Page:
- Settings and Features to Make Great Portraits
- Poring Over the Picture
- Poring Over the Picture
- Using Aperture Priority Mode
- Lighting is Everything
- Focusing: The Eyes Have It
- Composing People and Portraits
- The Portrait Picture Style for Better Skin Tones
- Tips for Shooting Better Portraits
- Chapter 4 Challenges
Using Aperture Priority Mode
In the previous chapter you learned about the different shooting modes, and when photographing people, you're likely to be most successful using the Aperture Priority (Av) mode. With portraits we usually like to see a nice, soft, out-of-focus background, and you can only guarantee that you'll achieve those results if you have full control of the aperture setting (Figure 4.1). You'll also be letting more light into your camera, which means that your ISO can be set lower, giving your image less noise and more detail.
Figure 4.1 For this image I used a large aperture combined with a long lens to decrease the depth of field and make the background blurry.
Now, don't think that you have to use a crazy-fast lens (such as f/1.2 or f/2.8) to achieve great results and get a blurry background. Often an f-stop of 4.0 or 5.6 will be sufficient, and you might even find that having an extremely wide-open aperture gives you too little depth of field for a portrait, since you want most of the face to be in focus. I shoot the majority of my portrait photographs with a lens that has a maximum aperture of f/4, and I always achieve the results I'm looking for.
Go Wide for Environmental Portraits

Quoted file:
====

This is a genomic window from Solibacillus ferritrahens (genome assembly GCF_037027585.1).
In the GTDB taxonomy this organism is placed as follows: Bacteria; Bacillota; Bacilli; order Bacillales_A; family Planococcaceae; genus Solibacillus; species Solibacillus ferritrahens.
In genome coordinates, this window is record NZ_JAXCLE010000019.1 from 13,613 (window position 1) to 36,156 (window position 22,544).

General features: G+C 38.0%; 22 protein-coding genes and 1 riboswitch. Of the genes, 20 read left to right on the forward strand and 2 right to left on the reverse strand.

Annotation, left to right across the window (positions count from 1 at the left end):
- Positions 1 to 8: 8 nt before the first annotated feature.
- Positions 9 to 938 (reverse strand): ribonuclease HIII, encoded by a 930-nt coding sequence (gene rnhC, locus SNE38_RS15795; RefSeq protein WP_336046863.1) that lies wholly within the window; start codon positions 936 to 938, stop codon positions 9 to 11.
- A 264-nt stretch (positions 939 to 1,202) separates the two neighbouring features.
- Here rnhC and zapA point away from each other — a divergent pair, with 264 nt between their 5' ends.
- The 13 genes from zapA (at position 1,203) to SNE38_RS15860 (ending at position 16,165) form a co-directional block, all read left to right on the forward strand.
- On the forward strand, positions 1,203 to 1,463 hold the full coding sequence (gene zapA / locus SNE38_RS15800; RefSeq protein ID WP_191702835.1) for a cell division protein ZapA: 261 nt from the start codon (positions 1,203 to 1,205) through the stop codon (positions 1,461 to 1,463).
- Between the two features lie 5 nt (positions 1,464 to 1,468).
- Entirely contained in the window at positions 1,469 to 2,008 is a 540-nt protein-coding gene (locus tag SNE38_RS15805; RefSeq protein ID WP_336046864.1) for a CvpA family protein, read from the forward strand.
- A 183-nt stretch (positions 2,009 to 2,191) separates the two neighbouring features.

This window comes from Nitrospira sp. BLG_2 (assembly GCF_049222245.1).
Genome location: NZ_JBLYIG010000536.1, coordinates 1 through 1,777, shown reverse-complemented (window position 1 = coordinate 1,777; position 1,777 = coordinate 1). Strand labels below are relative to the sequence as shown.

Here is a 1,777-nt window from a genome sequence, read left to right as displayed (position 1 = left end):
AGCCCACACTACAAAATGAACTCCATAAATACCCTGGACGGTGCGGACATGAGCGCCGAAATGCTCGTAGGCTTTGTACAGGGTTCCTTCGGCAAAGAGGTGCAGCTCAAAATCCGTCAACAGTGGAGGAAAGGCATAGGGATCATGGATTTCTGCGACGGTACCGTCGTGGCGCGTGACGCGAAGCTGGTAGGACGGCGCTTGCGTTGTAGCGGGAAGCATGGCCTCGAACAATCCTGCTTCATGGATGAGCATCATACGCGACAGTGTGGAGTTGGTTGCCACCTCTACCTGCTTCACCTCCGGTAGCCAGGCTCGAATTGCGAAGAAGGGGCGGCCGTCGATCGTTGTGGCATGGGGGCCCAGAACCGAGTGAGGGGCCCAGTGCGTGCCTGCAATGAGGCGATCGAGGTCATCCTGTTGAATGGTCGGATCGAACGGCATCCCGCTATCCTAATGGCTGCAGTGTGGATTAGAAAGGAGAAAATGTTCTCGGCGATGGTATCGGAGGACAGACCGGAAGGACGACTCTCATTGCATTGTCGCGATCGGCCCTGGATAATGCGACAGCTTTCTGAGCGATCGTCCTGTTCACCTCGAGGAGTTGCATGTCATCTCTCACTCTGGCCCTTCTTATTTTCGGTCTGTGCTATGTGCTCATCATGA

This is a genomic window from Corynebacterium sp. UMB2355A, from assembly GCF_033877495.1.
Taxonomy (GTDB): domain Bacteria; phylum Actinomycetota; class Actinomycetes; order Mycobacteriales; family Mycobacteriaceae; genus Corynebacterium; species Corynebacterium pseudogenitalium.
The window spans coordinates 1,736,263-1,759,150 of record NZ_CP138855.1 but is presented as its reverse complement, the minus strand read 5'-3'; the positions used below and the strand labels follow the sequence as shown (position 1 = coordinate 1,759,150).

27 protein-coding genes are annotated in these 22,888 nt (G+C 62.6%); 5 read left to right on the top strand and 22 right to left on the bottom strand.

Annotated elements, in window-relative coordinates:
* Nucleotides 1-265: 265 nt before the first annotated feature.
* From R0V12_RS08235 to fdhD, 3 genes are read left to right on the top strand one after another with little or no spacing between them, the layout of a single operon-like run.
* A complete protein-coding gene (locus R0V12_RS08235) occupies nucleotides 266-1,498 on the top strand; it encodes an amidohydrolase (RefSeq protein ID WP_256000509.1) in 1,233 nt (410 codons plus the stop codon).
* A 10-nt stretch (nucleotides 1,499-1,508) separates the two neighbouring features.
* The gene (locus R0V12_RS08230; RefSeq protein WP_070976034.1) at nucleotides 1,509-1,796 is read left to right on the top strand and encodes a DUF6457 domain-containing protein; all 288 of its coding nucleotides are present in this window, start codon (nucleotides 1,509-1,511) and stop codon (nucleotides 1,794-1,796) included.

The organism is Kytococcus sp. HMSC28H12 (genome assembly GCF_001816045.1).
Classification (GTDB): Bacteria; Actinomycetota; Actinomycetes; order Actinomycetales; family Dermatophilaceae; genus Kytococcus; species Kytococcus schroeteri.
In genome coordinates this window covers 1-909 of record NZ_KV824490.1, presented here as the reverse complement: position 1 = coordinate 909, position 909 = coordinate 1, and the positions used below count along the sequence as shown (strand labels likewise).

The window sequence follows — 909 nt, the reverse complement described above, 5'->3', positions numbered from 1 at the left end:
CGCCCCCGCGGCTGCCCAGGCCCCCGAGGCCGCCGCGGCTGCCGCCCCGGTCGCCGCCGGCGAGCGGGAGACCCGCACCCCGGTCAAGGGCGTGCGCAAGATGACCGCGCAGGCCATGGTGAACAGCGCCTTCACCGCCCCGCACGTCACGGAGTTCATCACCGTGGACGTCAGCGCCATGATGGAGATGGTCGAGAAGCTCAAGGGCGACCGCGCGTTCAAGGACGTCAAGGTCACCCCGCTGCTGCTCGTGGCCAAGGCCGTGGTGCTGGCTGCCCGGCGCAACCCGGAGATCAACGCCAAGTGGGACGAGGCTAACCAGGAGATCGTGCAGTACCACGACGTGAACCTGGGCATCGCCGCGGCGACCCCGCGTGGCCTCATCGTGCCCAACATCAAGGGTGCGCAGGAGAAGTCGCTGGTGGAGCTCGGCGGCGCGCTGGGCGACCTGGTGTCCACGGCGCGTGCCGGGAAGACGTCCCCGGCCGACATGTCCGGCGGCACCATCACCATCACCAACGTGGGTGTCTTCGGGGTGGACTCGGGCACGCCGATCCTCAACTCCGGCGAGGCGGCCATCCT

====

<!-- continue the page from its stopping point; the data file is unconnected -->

Sometimes you'll find that a person's environment is important to the story you want to tell. When photographing people this way, you will want to use a smaller aperture for greater depth of field so that you can include details of the scene surrounding the subject.
Also keep in mind that in order to capture the person and their surroundings, you'll need to adjust your view and use a wider than normal lens. Wide-angle lenses require less stopping down of the aperture to achieve greater depth of field. This is because wide-angle lenses cover a greater area, so the depth of field appears to cover a greater percentage of the scene.
A wider lens might also be necessary to relay more information about the scenery (Figure 4.2). Select a lens length that is wide enough to tell the story but not so wide that you distort the subject. There's nothing quite as unflattering as giving someone a big, distorted nose (unless you are going for that sort of look). When shooting a portrait with a wide-angle lens, keep the subject away from the edge of the frame. This will reduce the distortion, especially in very wide focal lengths.
Figure 4.2 A wide-angle lens and a small aperture allowed me to show as much detail as possible in the room.